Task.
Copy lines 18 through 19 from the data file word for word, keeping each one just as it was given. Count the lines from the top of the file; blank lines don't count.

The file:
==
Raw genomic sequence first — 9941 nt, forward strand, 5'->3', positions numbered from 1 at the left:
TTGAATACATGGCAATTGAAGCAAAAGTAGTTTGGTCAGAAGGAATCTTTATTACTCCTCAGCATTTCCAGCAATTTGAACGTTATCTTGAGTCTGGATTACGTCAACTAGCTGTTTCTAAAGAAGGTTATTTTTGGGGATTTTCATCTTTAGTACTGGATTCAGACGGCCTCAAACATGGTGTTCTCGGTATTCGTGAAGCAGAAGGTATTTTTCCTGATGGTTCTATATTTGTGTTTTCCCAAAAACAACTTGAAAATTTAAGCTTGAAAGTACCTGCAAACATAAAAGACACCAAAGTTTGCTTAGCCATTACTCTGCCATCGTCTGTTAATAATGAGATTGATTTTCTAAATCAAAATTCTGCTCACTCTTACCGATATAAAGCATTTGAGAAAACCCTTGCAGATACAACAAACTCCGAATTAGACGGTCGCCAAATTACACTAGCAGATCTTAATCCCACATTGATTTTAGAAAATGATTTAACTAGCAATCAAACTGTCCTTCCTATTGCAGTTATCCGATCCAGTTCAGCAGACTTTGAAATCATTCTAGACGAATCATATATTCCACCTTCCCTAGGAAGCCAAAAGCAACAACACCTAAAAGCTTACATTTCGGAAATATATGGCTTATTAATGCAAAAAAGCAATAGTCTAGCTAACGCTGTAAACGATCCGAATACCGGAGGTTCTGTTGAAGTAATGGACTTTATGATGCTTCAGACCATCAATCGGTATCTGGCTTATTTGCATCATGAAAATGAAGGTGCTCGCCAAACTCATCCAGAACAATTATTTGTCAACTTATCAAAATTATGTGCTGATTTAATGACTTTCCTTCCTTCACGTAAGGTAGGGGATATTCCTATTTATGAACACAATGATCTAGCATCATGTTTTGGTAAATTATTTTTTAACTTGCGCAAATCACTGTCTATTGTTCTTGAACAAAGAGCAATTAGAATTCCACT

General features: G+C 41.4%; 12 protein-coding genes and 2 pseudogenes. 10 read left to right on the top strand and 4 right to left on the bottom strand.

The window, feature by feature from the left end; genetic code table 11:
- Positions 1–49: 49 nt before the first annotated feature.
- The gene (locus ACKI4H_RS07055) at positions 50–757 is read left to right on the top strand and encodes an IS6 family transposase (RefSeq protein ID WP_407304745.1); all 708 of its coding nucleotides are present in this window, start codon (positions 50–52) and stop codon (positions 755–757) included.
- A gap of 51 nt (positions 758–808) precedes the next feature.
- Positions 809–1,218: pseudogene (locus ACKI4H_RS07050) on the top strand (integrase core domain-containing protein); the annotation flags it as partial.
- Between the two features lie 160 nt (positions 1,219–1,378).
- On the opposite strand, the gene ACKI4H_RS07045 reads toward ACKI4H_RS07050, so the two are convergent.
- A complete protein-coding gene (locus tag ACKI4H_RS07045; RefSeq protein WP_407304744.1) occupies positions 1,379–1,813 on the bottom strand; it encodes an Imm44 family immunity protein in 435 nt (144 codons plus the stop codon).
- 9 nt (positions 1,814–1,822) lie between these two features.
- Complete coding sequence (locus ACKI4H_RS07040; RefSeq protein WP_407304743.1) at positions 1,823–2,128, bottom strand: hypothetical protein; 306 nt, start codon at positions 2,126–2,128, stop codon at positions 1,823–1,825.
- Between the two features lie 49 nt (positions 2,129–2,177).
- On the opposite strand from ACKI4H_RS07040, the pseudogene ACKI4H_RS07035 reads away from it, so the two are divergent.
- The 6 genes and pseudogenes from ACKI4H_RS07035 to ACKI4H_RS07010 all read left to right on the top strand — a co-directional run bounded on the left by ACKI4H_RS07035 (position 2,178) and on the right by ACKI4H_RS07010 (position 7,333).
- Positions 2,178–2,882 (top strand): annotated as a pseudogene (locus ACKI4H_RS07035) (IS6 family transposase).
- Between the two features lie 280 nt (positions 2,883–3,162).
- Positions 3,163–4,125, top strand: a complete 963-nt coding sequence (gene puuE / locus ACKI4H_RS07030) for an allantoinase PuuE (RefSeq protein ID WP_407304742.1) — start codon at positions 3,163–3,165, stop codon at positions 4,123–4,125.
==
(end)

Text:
- Between the two features lie 280 nt (positions 2,883–3,162).
- Positions 3,163–4,125, top strand: a complete 963-nt coding sequence (gene puuE / locus ACKI4H_RS07030) for an allantoinase PuuE (RefSeq protein ID WP_407304742.1) — start codon at positions 3,163–3,165, stop codon at positions 4,123–4,125.